A hypothesis states your predictions about what your research will find. It is a tentative accumulation of information to back the facts of your business brand and or operations. A hypothesis isn't just a educated guess it is a guesstament of information compiled based on research and supported facts.
The 7 Most Common Forms of Hypotheses:
A simple hypothesis is a prediction of the relationship between two variables: the independent variable and the dependent variable.
Drinking sugary drinks daily leads to obesity.
A complex hypothesis examines the relationship between two or more independent variables and two or more dependent variables.
Overweight adults who 1) value longevity and 2) seek happiness are more likely than other adults to 1) lose their excess weight and 2) feel a more regular sense of joy.
A null hypothesis (H0) exists when a researcher believes there is no relationship between the two variables, or there is a lack of information to state a scientific hypothesis. This is something to attempt to disprove or discredit.
There is no significant change in my health during the times when I drink green tea only or root beer only.
This is where the alternative hypothesis (H1) enters the scene. In an attempt to disprove a null hypothesis, researchers will seek to discover an alternative hypothesis.
My health improves during the times when I drink green tea only, as opposed to root beer only.
A logical hypothesis is a proposed explanation possessing limited evidence. Generally, you want to turn a logical hypothesis into an empirical hypothesis, putting your theories or postulations to the test.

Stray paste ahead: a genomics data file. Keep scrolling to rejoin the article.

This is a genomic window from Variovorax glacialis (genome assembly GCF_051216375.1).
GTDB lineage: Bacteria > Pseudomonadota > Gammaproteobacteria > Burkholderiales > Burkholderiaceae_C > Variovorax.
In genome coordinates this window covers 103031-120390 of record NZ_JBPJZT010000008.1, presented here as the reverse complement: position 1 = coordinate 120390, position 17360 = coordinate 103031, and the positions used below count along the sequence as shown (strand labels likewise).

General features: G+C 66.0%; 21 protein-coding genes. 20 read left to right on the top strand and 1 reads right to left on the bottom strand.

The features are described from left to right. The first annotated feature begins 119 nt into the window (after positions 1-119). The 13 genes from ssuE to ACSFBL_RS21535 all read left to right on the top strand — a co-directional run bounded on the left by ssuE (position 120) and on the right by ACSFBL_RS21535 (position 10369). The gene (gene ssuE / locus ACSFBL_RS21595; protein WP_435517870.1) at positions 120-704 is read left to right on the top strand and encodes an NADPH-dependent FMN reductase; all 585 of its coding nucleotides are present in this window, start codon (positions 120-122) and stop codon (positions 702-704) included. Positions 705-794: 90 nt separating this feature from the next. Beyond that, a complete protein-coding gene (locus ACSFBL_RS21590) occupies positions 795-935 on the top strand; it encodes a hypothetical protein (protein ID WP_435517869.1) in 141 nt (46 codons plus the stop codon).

Cacti experience more successful growth rates than tulips on Mars. (Until we're able to test plant growth in Mars' ground for an extended period of time, the evidence for this claim will be limited and the hypothesis will only remain logical.)
An empirical hypothesis, or working hypothesis, comes to life when a theory is being put to the test, using observation and experiment. It's no longer just an idea or notion. It's actually going through some trial and error, and perhaps changing around those independent variables.
Roses watered with liquid Vitamin B grow faster than roses watered with liquid Vitamin E. (Here, trial and error is leading to a series of findings.)
A statistical hypothesis is an examination of a portion of a population.
If you wanted to conduct a study on the life expectancy of Savannians, you would want to examine every single resident of Savannah. This is not practical. Therefore, you would conduct your research using a statistical hypothesis, or a sample of the Savannian population.
A value hypothesis proposes an assumption on how a product is valuable to potential customers. Even though your “potential customers” could be an assumption as well. A value hypothesis is more on the market now. It is a hypothesis that contains the exact value you would give to potential clients.